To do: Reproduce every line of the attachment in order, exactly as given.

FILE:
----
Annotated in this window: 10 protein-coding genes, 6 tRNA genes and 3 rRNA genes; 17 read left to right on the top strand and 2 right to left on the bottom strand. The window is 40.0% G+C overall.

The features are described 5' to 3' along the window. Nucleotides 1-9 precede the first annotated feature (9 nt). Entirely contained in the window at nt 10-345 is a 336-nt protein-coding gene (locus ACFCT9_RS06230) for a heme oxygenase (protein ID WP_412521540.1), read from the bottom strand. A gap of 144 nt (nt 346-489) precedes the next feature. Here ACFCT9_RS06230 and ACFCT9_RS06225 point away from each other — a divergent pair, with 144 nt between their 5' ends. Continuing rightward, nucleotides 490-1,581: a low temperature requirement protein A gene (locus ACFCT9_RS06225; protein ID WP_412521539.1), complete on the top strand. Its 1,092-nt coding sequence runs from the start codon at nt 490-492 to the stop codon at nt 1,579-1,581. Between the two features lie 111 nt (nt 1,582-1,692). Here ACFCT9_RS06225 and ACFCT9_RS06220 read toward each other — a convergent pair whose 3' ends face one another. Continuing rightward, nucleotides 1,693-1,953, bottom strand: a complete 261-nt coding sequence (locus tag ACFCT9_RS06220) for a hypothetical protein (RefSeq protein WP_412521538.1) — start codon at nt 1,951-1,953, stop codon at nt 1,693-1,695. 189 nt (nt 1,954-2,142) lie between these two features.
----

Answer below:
Annotated in this window: 10 protein-coding genes, 6 tRNA genes and 3 rRNA genes; 17 read left to right on the top strand and 2 right to left on the bottom strand. The window is 40.0% G+C overall.

The features are described 5' to 3' along the window. Nucleotides 1-9 precede the first annotated feature (9 nt). Entirely contained in the window at nt 10-345 is a 336-nt protein-coding gene (locus ACFCT9_RS06230) for a heme oxygenase (protein ID WP_412521540.1), read from the bottom strand. A gap of 144 nt (nt 346-489) precedes the next feature. Here ACFCT9_RS06230 and ACFCT9_RS06225 point away from each other — a divergent pair, with 144 nt between their 5' ends. Continuing rightward, nucleotides 490-1,581: a low temperature requirement protein A gene (locus ACFCT9_RS06225; protein ID WP_412521539.1), complete on the top strand. Its 1,092-nt coding sequence runs from the start codon at nt 490-492 to the stop codon at nt 1,579-1,581. Between the two features lie 111 nt (nt 1,582-1,692). Here ACFCT9_RS06225 and ACFCT9_RS06220 read toward each other — a convergent pair whose 3' ends face one another. Continuing rightward, nucleotides 1,693-1,953, bottom strand: a complete 261-nt coding sequence (locus tag ACFCT9_RS06220) for a hypothetical protein (RefSeq protein WP_412521538.1) — start codon at nt 1,951-1,953, stop codon at nt 1,693-1,695. 189 nt (nt 1,954-2,142) lie between these two features.